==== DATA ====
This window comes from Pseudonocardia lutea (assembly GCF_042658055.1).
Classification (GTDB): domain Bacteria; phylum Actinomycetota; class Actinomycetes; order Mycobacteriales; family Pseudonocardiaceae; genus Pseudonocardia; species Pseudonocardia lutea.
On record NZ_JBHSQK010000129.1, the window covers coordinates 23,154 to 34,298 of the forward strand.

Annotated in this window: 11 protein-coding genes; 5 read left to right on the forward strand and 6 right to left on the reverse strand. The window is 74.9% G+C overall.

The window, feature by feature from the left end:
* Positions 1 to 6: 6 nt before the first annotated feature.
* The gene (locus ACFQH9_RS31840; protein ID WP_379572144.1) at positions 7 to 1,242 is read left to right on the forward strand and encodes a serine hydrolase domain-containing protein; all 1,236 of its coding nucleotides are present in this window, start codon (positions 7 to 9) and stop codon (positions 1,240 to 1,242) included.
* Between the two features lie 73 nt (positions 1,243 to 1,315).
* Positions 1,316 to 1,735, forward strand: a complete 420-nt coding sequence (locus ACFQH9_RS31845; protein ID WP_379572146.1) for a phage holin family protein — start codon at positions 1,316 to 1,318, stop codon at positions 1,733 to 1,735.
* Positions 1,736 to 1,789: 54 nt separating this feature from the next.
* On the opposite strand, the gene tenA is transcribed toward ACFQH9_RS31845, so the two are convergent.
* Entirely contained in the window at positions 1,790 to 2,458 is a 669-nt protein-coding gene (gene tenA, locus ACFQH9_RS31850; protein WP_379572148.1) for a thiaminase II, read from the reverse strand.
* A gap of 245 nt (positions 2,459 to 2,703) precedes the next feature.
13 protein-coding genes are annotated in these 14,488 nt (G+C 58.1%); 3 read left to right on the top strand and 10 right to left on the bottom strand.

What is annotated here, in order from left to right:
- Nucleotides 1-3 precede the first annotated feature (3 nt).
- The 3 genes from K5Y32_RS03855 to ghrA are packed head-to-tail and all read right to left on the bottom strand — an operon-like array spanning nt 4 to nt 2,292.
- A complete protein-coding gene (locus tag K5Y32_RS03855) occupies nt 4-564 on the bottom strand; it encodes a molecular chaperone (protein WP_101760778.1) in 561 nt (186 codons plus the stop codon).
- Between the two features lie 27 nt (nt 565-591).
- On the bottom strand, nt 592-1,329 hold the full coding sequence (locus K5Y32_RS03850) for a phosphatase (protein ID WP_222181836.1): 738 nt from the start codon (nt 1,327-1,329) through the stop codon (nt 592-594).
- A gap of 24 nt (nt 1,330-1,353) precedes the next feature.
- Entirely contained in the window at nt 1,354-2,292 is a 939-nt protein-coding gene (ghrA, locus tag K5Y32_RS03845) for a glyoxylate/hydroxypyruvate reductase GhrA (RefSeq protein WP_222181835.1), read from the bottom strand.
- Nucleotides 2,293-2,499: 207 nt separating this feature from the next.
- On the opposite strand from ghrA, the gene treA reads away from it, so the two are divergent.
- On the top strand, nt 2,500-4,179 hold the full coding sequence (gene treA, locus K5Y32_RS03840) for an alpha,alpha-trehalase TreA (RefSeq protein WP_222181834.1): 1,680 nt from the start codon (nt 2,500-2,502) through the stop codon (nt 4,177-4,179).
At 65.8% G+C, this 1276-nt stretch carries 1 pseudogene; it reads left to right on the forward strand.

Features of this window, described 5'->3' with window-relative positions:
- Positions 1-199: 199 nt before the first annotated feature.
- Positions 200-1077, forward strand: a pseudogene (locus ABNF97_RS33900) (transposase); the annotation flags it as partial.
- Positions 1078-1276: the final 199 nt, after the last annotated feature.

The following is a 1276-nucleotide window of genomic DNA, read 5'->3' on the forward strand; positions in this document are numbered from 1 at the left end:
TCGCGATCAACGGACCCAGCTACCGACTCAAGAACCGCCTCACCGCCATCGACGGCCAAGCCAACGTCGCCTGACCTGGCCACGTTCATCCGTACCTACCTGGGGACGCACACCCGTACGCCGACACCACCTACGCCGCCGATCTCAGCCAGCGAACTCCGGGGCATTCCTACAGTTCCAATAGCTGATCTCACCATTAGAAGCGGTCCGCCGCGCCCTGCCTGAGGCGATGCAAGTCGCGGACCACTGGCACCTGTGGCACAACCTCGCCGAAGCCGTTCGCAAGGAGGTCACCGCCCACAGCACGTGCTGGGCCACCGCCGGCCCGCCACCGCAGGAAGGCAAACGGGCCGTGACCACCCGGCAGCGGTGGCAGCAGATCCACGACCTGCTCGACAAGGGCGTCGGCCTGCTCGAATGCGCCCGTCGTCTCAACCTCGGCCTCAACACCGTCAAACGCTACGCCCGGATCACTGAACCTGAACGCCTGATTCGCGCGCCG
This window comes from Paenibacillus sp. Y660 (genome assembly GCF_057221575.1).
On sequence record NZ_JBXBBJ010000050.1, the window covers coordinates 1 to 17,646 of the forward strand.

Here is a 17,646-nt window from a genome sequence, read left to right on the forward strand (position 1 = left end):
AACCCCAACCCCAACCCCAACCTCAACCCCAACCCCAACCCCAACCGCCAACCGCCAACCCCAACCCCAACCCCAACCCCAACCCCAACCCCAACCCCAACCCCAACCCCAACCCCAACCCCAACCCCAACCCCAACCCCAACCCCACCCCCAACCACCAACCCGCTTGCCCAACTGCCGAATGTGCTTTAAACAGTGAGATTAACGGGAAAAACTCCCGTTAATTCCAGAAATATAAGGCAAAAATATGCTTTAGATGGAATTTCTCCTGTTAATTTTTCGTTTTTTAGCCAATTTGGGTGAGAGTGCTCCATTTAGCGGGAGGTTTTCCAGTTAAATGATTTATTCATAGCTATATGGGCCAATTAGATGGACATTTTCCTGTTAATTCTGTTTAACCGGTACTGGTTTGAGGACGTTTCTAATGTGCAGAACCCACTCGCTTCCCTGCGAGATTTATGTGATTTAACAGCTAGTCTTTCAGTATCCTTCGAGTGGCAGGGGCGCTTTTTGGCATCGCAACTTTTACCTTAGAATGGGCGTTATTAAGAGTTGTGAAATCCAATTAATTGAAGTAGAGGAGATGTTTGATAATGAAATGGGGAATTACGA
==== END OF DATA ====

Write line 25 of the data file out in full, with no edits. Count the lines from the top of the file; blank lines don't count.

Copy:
- On the top strand, nt 2,500-4,179 hold the full coding sequence (gene treA, locus K5Y32_RS03840) for an alpha,alpha-trehalase TreA (RefSeq protein WP_222181834.1): 1,680 nt from the start codon (nt 2,500-2,502) through the stop codon (nt 4,177-4,179).